html5sql.openDatabase(
         "com.mycompany.appdb",
         "The App Database"
         3*1024*1024);
    
  2. html5sql.process(SQL, finalSuccessCallback, errorCallback)

    This function has 3 arguments:

    • SQL - In whichever way you choose to provide it.
    • finalSuccessCallback - A final success callback after your all of your statements have been processed.
    • errorCallback - A general error callback function to be called if there are any errors in any part of this process. Encountering an error rolls back the entire transaction, so the version of the database is not changed.

    The html5sql.process() function is the workhorse of the functions. Once you have opened your database you can pass this function SQL and it will make sure that SQL is executed in a sequential manner.

    The first argument which is passed to html5sql.process() is the SQL. It can accept SQL statements in many forms:

    1. String - You can pass the process function a single SQL statement in a string like this:

      "SELECT * FROM table;"

     or a bunch of SQL statements in a single string, as long
     as each of them ends in a semicolon like this:
    
         "CREATE TABLE example (id INTEGER PRIMARY KEY, data TEXT);" +
         "INSERT INTO example (data) VALUES ('One');" +
         "INSERT INTO example (data) VALUES ('Two');" +
         "INSERT INTO example (data) VALUES ('Three');" +
         "INSERT INTO example (data) VALUES ('Four');" +
         "INSERT INTO example (data) VALUES ('Five');"
    
    1. Array of SQL Statement Strings - You can pass the process function an array of SQL statement strings like this:

       [
           "CREATE TABLE example (id INTEGER PRIMARY KEY, data TEXT);",
           "INSERT INTO example (data) VALUES ('One');",
           "INSERT INTO example (data) VALUES ('Two');",
           "INSERT INTO example (data) VALUES ('Three');",
           "INSERT INTO example (data) VALUES ('Four');",
           "INSERT INTO example (data) VALUES ('Five');"
       ]
      
    2. A Single SQL Statement Object - The most functional method of providing SQL is by using the SQL Statement Object. The structure of the SQL Statement object is essentially the same as the arguments you pass to the native executeSQL function and has three parts:

      • SQL "String" - A string containing a single SQL statement. This string can optionally include ? in place of data.
      • data [Array] - An array of data which will be sequentially inserted into the SQL statement to replace the ? characters. The number of ? characters and elements in this data array must match.
      • success (function) - A function which will be called upon successful execution of the SQL statement. It has access to the results of the SQL statement. Additionally, if this function returns an array, it will be used as the data parameter for the next SQL statement to be processed. This allows you to use the results of one SQL statement as data for the following SQL statements as is commonly needed for foreign keys.

      Probably the easiest way to define and use this object is by defining an object literal. So a general template for this SQL Statement Object would be something like this:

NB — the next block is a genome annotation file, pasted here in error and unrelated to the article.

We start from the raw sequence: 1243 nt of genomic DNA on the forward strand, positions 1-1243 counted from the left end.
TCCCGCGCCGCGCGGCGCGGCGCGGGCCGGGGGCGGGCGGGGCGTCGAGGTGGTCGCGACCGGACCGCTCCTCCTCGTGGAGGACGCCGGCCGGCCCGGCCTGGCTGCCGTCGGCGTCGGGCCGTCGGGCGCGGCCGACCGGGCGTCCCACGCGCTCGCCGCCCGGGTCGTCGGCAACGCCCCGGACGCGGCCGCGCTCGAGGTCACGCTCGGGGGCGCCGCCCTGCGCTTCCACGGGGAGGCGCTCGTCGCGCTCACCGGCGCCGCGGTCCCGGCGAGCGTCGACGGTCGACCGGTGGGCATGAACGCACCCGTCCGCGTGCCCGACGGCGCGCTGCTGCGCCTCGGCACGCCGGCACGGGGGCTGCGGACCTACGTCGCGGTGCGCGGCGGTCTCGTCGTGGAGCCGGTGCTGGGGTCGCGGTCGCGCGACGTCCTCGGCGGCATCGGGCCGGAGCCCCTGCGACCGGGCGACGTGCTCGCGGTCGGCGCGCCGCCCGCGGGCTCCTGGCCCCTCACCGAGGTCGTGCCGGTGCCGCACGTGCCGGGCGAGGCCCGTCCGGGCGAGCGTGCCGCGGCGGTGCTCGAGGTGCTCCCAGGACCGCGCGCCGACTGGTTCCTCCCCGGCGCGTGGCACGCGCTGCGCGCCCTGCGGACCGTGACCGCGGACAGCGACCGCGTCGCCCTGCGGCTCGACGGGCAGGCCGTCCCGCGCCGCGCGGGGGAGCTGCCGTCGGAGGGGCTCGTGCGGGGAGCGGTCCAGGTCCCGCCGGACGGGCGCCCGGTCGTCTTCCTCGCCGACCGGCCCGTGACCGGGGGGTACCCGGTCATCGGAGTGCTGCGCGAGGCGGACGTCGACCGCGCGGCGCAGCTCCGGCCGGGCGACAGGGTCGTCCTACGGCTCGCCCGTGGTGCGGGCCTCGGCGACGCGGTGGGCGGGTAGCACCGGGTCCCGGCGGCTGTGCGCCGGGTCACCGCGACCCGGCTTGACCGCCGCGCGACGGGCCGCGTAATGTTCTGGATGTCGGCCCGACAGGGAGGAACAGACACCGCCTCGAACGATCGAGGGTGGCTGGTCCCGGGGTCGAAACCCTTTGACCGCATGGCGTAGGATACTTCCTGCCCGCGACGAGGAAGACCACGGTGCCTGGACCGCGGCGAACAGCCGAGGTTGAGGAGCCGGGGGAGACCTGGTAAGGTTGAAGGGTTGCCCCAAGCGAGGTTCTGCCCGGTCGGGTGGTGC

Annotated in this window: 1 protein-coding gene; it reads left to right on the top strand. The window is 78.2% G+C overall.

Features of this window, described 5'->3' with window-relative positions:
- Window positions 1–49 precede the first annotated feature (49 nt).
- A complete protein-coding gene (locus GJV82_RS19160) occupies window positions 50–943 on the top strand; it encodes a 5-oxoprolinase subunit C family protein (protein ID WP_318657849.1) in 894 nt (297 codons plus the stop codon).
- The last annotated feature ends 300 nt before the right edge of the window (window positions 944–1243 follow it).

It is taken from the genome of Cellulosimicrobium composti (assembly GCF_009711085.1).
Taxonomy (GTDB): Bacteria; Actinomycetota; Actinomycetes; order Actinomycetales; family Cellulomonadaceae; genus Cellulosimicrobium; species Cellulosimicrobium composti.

{ "SQL": "", "data": [], "success": function(transaction, results){

       }
      

      }

    3. An Array of SQL Statement Objects - You can also put many SQL Statement Objects in an array to be processed sequentially. Using the array and object literal syntax this could look something like this:

       [
         {
           "SQL": "INSERT INTO contacts (name, phone) VALUES (?, ?),
           "data": ["Joe Bob", "555-555-5555"],
           "success": function(transaction, results){
               //Just Added Bob to contacts table
           },
         },
         {
           "SQL": "INSERT INTO contacts (name, phone) VALUES (?, ?),
           "data": ["Mary Bob", "555-555-5555"],
           "success": function(){
               //Just Added Mary to contacts table
           },
         }
       ]
      

    Putting this all together. An example usage of html5sql.process() could be:

     html5sql.process(
         [
             "DROP TABLE table1",
             "DROP TABLE table2",
             "DROP TABLE table3",
             "DROP TABLE table4"
         ],
         function(){
             console.log("Success Dropping Tables");
         },
         function(error, statement){
             console.error("Error: " + error.message + " when processing " + statement);
         }
     );
    
  3. html5sql.changeVersion("oldVersion","newVersion",SQL,successCallback,errorCallback)

    The html5sql.changeVersion() function is what you should use to set up your database and handle version and migrations. This function works by testing if the database's version matches the oldVersion parameter you provide. If it does this function will process the SQL and change the database's version to the newVersion value you specify.

    • oldVersion - The version of the database you are looking to change. If you haven't changed the version of your database yet it will be the value "".
    • newVersion - The version of the database you would like to change to.
    • SQL - All the SQL statements necessary to update your database schema and migrate your data. You have many options on how you could provide the SQL statements. See the above html5sql.process() function description for more detail.
    • finalSuccessCallback - A final success callback after your database's version has been updated.
    • errorCallback - A general error callback function to be called if there are any errors in any part of this process. Encountering an error rolls back the entire transaction, so the version of the database is not changed.

Goals for the future

I would like to continue to expand this library and incorporate more ideas to help programmers use HTML5 web databases. Eventually I would love to see this library used by everyone who wishes to utilize the HTML5 Web Database.